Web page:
Movie Review: By Ben Boquist
I’m a theater fanatic. I’ll drive for hours to see Macbeth or Hamlet. I even keep the Arden Shakespeare paper backs in my bathroom cupboard.. just in case.
But I know it’s not everyone’s cup of tea. Much of the language is tricky, the pacing is slow by modern standards and the acting style feels theatrical for those used to the realism of film.
Usually that means I see plays alone.
But now, thanks to Roland Emmerich’s stylish new film Anonymous, Shakespeare’s plays are accessible to even my most jaded friends.
The film makes the argument that the real playwright behind Shakespeare’s plays was Edward De Vere, the Earl of Oxford. Edward, played with moody intelligence by Rhys Ifans, is in a difficult position. As an Earl, he is expected to pursue politics, not the arts. To make matters worse, he is forced into an arranged marriage with the joyless daughter of Puritan politico William Cecil (the usually noble David Thewlis makes the most of this sinister role.)
Edwards controlling in-laws disapprove of art, poetry and especially theater. The Puritan Cecil’s don’t just dislike plays, they think they’re evil and make every effort to disuade and discourage Edward. When Edward tells his wife his “inner voices” compel him to write she accuses him of being demon possessed.
Because of this, Edward enlists the help of a young playwright named Ben Johnson (Sebastian Armesto). Edward pays him a fee to stage the plays under his name.
But Ben wants to write his own plays, and so he passes the task on to his drunk, moronic friend William Shakespeare (Rafe Spall). Spall’s Shakespeare is part cockney, part frat boy and it works! Once in the spotlight, Shakespeare accepts the misplaced praise with an arrogant swagger while the quiet geniuses (Ben and Edward) brood in the background.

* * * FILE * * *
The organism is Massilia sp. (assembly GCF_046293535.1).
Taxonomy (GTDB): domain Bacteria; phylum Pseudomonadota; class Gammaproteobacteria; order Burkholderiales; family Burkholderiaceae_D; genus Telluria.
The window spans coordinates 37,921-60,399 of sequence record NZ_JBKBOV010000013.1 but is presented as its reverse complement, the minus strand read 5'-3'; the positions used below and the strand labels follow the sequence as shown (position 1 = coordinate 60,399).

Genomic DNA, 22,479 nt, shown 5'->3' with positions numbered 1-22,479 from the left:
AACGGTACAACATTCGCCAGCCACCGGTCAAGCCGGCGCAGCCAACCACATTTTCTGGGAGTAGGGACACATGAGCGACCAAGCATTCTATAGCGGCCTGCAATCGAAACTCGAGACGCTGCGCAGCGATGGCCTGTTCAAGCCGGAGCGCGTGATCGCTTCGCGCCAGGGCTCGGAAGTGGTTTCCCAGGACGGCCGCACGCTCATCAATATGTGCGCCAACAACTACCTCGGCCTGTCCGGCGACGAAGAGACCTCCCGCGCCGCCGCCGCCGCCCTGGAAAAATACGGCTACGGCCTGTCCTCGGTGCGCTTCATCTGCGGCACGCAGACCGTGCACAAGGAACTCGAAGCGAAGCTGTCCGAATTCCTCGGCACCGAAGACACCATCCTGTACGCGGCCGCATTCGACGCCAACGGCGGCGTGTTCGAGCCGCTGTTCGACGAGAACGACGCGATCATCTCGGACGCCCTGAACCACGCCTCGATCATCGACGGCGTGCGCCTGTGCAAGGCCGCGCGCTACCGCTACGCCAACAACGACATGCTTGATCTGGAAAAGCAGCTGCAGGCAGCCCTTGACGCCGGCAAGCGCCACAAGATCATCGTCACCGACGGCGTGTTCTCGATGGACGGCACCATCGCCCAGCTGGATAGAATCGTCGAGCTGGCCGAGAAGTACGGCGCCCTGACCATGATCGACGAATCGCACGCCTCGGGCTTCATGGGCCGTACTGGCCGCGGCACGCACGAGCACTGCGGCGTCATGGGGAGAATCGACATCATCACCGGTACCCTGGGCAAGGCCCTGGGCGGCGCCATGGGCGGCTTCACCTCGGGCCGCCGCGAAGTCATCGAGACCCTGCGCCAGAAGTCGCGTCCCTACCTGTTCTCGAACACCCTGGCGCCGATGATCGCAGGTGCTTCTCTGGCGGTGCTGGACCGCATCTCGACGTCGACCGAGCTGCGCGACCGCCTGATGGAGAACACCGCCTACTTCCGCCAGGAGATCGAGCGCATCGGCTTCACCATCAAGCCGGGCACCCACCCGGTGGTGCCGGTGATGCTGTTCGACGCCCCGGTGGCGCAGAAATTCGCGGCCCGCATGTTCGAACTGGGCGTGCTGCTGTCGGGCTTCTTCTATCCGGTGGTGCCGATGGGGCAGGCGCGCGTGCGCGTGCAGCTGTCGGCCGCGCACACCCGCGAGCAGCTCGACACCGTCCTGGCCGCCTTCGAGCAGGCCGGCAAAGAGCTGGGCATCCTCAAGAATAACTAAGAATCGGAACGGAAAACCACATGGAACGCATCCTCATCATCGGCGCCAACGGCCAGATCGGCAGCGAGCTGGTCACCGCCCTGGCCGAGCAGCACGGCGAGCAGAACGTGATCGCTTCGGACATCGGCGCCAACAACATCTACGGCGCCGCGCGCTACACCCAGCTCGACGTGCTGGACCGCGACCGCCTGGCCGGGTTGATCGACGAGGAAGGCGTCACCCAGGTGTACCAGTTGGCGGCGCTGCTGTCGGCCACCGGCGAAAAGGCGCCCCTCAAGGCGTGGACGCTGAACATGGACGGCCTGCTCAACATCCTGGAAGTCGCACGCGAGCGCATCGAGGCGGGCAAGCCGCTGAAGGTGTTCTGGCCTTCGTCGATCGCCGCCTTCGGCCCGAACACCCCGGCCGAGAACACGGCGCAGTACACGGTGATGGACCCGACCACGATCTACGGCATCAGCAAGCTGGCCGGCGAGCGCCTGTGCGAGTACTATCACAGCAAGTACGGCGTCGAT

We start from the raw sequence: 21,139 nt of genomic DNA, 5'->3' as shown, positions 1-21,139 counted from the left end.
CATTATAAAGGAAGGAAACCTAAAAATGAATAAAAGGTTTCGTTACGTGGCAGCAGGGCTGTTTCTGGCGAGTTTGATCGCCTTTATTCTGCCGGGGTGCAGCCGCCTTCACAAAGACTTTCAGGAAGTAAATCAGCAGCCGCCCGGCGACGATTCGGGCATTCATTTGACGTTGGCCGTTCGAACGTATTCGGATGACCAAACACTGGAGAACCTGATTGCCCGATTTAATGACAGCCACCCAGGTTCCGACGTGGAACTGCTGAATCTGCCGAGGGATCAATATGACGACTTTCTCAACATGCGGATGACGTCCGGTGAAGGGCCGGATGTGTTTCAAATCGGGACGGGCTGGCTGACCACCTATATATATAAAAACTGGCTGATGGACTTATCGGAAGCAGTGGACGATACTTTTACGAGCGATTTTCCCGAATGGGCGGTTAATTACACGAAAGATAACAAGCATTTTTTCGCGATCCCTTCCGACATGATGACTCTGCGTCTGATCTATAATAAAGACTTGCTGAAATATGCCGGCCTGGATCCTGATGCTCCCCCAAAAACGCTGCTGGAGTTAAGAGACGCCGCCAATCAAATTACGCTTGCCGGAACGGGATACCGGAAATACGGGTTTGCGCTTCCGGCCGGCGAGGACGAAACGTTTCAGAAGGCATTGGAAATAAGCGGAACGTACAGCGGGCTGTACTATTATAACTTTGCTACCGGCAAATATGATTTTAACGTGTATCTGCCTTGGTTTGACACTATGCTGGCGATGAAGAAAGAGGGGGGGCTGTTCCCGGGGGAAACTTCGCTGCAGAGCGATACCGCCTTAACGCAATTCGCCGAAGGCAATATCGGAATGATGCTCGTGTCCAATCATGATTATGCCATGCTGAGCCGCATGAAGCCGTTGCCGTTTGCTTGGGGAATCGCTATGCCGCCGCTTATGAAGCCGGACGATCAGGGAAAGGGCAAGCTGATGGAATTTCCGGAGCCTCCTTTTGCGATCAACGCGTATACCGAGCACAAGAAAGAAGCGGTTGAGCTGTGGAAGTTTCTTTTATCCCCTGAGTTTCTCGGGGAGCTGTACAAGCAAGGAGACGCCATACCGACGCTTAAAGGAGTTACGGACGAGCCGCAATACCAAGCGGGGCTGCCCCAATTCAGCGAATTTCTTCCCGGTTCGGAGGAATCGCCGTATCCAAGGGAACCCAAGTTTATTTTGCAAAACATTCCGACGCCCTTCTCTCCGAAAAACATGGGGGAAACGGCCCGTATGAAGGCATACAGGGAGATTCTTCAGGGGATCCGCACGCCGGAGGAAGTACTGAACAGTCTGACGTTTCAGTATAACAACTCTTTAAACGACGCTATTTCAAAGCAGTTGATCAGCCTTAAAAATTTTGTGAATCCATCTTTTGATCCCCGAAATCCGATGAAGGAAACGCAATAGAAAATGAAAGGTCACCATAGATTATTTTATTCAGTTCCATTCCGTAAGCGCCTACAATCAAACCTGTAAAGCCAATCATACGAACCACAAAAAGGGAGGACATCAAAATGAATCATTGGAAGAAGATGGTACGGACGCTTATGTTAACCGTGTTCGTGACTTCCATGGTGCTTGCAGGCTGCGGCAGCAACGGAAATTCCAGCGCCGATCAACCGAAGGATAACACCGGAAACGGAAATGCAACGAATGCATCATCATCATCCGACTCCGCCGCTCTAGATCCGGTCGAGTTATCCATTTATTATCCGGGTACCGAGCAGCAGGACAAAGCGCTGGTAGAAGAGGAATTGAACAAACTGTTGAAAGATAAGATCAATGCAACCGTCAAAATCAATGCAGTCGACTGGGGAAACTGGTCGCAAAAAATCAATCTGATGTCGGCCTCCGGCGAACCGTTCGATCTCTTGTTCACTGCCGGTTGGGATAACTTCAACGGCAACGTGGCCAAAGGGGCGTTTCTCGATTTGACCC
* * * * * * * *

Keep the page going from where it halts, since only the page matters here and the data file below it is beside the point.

At the same time the calculating William Cecil, with help from his eerie hunchbacked son Robert (Edward Hogg), plots to put his family on the throne. There’s also a scandalous romantic subplot between Edward and Queen elizabeth (Venessa Redgrave) who is old enough to be his mother.
In short, there’s a lot going on. So much so, that those not familiar with the Elizabethan history might get lost.
But even if you do (get lost) it’s impossible not to become engrossed in Emerich’s gritty visually rich vision of sixteenth century London. The costumes, makeup and set pieces aren’t the stuff of museum portraits. In Anonymous we see a dirty world full of greasy faces, yellowed teeth and ink stained fingers.
Nowhere is this more powerful than in the personage of Queen Elizabeth herself. Venessa Redgrave looks uncomfortable, even grotesque in heavy powder and restrictive bodices. Behind closed doors, we see her slouching, clawing at her corset and humming to herself. The effect is a much more vulnerable and human monarch than we’ve ever seen before.
But the film’s best scenes belong to Sebastian Armesto, whose Ben Johnson watches “Shakespeare’s” rise in popularity with a mixture of awe and jealousy.
But even while affording it’s characters great dramatic moments, Anonymous never veers into art house pretentiousness. The film is visually rich, exciting, and fast paced, much like the films Emmerich is famous for (Independence Day, The Day After Tomorrow.)
Watch it with your little brother, your date and your high school English teacher. They’ll all enjoy it, just not the same parts.